I don't dispute the correctness of Vickers's claims here, merely point out that there is no longer an ideological dispute over whether Shakespeare deigned to work with others, except in the loony fringes of authorship scholarship (eg the work of Eric Sams). When it comes to individual and highly-contested cases such as 1 Henry VI or even Titus, let's not confuse genuine innocence of authorship scholarship with wilful Bardolatry - it helps no-one. I spoke to people at a recent conference who were unaware of the work making the case for Peele's hand in Titus; these people are not attempting to actively preserve a sole-authored canon, they simply didn't know the specifics of recent arguments. The "others" of Vickers's remark who wilfully deny collaboration per se are, for the most part, no longer there to be shouted down.

June 13, 2010

The Anti–Stratfordian Question

Over the last month or so, I've been increasingly contacted by anti-Stratfordian researchers wanting to share with me their latest theories or books, or to defend their position.

I'd like to make it absolutely clear at this point that I am extremely uninterested in arguments and theories over who wrote the plays of William Shakespeare, for the following reasons:

1) Shakespeare wrote them.

2) Anti-Stratfordian arguments rely on a set of principles which I believe are fundamentally flawed, particularly ones that believe that the author's life can be read in the work.

3) Too much of what I've read has been blinkered, badly researched and/or woefully misrepresentative of historical data. There is no, in my opinion, fundamental premise for this question to even be asked.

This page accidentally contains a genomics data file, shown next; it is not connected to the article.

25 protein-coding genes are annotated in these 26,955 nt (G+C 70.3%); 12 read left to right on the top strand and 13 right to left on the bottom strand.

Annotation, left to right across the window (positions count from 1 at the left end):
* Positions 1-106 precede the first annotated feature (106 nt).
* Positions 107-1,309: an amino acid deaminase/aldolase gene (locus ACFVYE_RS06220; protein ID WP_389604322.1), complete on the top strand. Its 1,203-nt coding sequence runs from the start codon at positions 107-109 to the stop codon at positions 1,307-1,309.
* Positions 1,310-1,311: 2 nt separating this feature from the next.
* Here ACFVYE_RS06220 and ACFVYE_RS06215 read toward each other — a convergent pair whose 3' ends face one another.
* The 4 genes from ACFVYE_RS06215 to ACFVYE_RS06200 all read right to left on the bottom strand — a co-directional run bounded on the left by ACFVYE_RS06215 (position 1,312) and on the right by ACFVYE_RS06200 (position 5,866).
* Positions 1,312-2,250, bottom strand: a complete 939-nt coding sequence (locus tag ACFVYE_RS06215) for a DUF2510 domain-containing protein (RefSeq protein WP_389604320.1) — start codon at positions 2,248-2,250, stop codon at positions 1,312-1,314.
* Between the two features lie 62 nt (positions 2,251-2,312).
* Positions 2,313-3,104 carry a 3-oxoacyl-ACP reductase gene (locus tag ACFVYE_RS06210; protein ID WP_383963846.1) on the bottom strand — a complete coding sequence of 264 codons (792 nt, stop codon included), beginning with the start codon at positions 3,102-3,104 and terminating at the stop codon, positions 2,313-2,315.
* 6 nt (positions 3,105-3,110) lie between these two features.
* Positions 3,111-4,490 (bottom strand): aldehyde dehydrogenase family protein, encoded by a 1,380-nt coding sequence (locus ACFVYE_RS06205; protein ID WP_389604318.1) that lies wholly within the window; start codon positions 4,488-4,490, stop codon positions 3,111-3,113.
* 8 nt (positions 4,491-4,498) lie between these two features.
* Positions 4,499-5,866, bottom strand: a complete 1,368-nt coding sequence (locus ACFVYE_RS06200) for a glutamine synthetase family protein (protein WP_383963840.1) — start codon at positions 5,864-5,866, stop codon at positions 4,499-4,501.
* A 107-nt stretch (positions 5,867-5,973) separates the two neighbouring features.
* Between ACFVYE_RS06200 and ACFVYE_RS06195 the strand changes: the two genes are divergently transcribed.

* * * * * * * * * * * * * * * *

What I AM interested in are the meta-issues thrown up by the very existence of an authorship question: the unique cultural status of Shakespeare; the literary and cultural investment in ideologies of authorship; the importance placed on these fictional works as containing transcendent messages of historical "truth"; the light it sheds on issues in mainstream academia caused by Bardolatrous attitudes etc. The discourses, debates, assumptions and rhetoric that surround this kind of argument are of immense interest to me, but the actual content of the conversations is not.

So on that basis, I'm not going to mention or critique anyone's "new" claims for their preferred candidate, I just don't have the time or the interest. Sorry.

March 17, 2010

The Arden Double Falsehood: Brean Hammond and Carol Rutter on The Today Programme

In case you didn't catch it yesterday, here's Brean Hammond and Carol Rutter discussing the new Arden edition of Double Falsehood, which was officially released yesterday.